I was excited to read a book written by the first female Supreme Court Justice who not only broke the judicial glass ceiling but also sat on the bench for a quarter of a century deciding numerous cases that still impact our lives today. What I read instead was a very brief (and infuriatingly repetitive) recounting of the 250 year history of the Supreme Court. Now, a complete history of the Supreme Court would actually be fascinating to read but this isn’t even that complete since she glosses over many landmark cases in favor of repeating what circuit riding is for the fourth time or reminding us for a third time that John Jay left his position as the first Chief Justice to be Governor of New York.
Several notable justices get expanded profiles, namely Justices Marshall and Roger Taney who shaped the Supreme Court into what we have today. She name checks a few other well known justices like former President Taft, who became Chief Justice in 1921 and Thurgood Marshall who was the first African American Supreme Court Justice but she skips many of the big cases these people heard on the bench!
O’Connor also expands a lot about the nomination process and tenures for early justices (namely that in the early decades of the Court people kept resigning after only a few years). For the most part no one really wanted to be on the Supreme Court since it involved a lot of travel, riding circuit to sit on lower level court benches, and the Court heard very few cases. These days the Court has to deny hundreds of potential cases because their dockets are so full.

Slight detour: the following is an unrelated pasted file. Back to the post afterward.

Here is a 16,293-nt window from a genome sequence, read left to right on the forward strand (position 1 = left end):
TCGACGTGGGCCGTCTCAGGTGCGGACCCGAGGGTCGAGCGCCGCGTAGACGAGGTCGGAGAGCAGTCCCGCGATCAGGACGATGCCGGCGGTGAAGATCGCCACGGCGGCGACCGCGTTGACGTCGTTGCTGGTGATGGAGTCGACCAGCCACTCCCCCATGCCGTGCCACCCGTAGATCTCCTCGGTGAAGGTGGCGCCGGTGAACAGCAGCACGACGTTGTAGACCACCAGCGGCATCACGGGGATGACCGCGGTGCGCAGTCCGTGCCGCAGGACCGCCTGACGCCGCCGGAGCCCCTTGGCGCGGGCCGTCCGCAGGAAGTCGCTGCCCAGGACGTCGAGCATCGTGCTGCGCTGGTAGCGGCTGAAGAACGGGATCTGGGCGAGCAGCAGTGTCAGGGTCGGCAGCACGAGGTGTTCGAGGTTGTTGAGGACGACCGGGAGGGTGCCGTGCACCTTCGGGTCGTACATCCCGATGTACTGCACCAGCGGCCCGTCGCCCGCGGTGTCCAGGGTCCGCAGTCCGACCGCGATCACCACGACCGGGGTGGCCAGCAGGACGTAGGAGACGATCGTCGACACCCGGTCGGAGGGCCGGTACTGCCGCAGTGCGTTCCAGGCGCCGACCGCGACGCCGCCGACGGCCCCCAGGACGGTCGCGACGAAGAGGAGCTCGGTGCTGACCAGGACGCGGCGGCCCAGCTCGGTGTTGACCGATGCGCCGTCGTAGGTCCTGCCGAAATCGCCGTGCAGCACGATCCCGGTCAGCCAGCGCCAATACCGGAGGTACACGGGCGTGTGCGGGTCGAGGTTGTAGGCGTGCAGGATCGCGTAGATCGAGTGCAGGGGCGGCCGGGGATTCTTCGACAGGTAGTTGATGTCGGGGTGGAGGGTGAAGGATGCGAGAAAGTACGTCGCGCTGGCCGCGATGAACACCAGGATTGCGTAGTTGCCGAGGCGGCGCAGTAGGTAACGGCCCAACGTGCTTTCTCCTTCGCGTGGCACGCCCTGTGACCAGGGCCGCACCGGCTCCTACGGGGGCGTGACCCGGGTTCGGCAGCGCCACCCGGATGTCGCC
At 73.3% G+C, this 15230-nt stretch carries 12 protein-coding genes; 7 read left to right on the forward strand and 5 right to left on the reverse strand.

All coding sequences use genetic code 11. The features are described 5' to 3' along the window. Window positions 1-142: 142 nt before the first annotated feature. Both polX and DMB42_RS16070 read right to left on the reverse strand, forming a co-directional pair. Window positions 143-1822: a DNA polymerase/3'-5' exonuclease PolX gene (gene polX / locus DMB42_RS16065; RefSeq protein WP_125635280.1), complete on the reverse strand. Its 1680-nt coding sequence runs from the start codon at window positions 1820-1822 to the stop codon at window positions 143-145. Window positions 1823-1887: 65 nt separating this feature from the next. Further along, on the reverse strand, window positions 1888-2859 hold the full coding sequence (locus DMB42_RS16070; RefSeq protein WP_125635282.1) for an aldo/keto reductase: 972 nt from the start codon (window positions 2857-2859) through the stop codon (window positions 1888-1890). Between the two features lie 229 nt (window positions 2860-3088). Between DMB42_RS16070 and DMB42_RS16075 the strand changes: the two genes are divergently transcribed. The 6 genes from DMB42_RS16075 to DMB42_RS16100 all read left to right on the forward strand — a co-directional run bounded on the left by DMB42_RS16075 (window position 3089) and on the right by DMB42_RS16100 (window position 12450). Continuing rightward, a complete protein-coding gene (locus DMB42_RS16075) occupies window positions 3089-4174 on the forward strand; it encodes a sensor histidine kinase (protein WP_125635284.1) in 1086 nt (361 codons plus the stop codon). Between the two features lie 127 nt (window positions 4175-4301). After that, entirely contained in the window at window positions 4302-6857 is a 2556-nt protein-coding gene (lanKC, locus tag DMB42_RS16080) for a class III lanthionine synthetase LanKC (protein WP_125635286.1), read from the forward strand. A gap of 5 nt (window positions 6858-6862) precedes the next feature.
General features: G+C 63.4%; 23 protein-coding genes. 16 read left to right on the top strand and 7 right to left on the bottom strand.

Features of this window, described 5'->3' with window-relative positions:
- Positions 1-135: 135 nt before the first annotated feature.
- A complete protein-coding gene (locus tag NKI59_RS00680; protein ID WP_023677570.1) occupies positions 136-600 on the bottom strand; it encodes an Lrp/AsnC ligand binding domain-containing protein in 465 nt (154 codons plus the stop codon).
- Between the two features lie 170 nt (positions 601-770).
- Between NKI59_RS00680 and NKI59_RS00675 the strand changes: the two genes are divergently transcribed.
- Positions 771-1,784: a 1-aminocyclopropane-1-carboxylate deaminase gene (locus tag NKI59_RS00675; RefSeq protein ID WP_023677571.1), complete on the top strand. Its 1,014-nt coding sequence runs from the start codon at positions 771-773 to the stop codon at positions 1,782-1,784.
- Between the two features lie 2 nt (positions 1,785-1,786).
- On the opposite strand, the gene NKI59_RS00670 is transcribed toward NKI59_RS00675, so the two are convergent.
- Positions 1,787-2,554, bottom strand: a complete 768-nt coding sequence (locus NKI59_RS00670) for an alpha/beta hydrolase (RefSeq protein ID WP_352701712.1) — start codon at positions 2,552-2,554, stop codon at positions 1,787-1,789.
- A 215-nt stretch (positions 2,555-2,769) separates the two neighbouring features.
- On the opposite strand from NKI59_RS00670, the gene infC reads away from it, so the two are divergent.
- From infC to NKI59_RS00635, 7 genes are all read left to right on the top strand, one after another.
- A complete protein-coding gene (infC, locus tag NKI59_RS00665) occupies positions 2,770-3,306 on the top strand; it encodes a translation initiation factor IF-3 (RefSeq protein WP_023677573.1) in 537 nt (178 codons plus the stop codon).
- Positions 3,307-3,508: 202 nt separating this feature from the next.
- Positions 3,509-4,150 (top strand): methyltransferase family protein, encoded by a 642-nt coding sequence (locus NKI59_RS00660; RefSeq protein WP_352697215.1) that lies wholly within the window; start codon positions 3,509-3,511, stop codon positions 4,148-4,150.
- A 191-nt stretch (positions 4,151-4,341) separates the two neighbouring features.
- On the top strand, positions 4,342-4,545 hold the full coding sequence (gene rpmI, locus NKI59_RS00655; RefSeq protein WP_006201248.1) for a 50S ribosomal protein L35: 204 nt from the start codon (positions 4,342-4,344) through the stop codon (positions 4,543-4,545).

This book was written about four years ago and about 6 years after she left the Court so she gets to touch on how there are now 3 women sitting on the bench now. Justice O’Connor wanted to retire under a Republican president to ensure an equally conservative voice replaced her (she doesn’t go into this) but I couldn’t help but wonder what she is thinking nowadays. She is still alive and well so she could have stayed on the bench through the Obama administration and retired this year to be replaced by someone Trump nominated. I suppose we should all be grateful she chose to bow out early!